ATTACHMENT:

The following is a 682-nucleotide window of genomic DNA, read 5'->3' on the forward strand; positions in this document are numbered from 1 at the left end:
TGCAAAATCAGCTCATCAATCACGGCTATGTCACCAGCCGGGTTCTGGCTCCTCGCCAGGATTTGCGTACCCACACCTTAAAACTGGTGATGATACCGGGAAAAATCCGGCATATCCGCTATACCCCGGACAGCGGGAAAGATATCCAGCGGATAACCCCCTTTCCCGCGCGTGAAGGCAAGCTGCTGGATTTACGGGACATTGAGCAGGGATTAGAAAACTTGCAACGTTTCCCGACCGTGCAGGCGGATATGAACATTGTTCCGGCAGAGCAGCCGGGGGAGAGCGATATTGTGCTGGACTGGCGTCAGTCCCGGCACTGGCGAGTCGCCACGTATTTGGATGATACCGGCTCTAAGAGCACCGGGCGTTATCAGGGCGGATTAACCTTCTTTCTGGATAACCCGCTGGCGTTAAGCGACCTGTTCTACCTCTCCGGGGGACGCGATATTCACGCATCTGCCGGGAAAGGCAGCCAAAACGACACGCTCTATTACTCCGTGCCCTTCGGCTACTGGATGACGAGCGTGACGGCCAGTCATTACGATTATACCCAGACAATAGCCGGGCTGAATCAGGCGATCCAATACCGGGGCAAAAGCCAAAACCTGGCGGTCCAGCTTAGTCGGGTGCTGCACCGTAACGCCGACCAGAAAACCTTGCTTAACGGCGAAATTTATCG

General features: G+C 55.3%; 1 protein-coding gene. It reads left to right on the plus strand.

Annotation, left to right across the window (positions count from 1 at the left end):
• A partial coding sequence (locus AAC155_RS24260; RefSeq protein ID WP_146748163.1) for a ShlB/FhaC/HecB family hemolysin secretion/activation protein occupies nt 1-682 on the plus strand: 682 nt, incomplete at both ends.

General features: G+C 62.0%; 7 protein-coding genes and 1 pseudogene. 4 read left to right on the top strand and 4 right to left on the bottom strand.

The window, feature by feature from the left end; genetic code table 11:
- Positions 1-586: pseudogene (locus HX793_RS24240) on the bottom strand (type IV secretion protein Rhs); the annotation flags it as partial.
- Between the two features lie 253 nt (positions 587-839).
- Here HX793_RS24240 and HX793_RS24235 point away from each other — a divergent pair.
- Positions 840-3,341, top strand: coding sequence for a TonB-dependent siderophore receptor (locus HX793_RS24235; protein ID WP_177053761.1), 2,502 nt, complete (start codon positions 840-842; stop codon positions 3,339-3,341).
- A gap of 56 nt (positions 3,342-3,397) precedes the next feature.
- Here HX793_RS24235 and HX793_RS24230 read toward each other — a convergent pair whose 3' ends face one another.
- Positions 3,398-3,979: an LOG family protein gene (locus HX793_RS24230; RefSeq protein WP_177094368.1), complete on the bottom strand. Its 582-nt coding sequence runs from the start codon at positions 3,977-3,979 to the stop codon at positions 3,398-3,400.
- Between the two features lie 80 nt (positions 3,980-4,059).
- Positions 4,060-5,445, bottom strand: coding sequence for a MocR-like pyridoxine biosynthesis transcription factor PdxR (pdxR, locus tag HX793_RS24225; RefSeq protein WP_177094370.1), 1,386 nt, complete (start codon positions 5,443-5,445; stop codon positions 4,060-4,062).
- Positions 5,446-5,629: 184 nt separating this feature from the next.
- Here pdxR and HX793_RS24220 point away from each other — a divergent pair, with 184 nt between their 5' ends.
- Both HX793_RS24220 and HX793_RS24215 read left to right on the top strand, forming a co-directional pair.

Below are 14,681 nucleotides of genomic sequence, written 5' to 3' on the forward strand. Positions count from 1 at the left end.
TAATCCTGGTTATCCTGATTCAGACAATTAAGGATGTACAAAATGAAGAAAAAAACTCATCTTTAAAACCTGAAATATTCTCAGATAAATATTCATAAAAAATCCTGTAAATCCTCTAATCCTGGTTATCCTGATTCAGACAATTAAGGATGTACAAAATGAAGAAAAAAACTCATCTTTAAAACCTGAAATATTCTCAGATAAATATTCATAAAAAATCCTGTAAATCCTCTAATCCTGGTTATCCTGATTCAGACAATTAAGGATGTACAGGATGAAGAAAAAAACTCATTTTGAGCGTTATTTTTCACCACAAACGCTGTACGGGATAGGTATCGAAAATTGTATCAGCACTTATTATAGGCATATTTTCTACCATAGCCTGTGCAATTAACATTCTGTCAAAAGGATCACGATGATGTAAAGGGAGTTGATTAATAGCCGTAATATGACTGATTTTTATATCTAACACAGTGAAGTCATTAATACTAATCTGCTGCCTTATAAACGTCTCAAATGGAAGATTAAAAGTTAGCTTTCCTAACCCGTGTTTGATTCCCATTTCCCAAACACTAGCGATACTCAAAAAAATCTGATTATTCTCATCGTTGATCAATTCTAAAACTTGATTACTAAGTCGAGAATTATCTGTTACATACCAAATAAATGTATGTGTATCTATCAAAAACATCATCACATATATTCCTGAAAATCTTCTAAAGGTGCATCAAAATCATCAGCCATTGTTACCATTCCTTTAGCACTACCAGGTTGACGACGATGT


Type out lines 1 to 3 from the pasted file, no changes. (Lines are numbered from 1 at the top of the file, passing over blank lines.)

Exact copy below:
The following is a 682-nucleotide window of genomic DNA, read 5'->3' on the forward strand; positions in this document are numbered from 1 at the left end:
TGCAAAATCAGCTCATCAATCACGGCTATGTCACCAGCCGGGTTCTGGCTCCTCGCCAGGATTTGCGTACCCACACCTTAAAACTGGTGATGATACCGGGAAAAATCCGGCATATCCGCTATACCCCGGACAGCGGGAAAGATATCCAGCGGATAACCCCCTTTCCCGCGCGTGAAGGCAAGCTGCTGGATTTACGGGACATTGAGCAGGGATTAGAAAACTTGCAACGTTTCCCGACCGTGCAGGCGGATATGAACATTGTTCCGGCAGAGCAGCCGGGGGAGAGCGATATTGTGCTGGACTGGCGTCAGTCCCGGCACTGGCGAGTCGCCACGTATTTGGATGATACCGGCTCTAAGAGCACCGGGCGTTATCAGGGCGGATTAACCTTCTTTCTGGATAACCCGCTGGCGTTAAGCGACCTGTTCTACCTCTCCGGGGGACGCGATATTCACGCATCTGCCGGGAAAGGCAGCCAAAACGACACGCTCTATTACTCCGTGCCCTTCGGCTACTGGATGACGAGCGTGACGGCCAGTCATTACGATTATACCCAGACAATAGCCGGGCTGAATCAGGCGATCCAATACCGGGGCAAAAGCCAAAACCTGGCGGTCCAGCTTAGTCGGGTGCTGCACCGTAACGCCGACCAGAAAACCTTGCTTAACGGCGAAATTTATCG

General features: G+C 55.3%; 1 protein-coding gene. It reads left to right on the plus strand.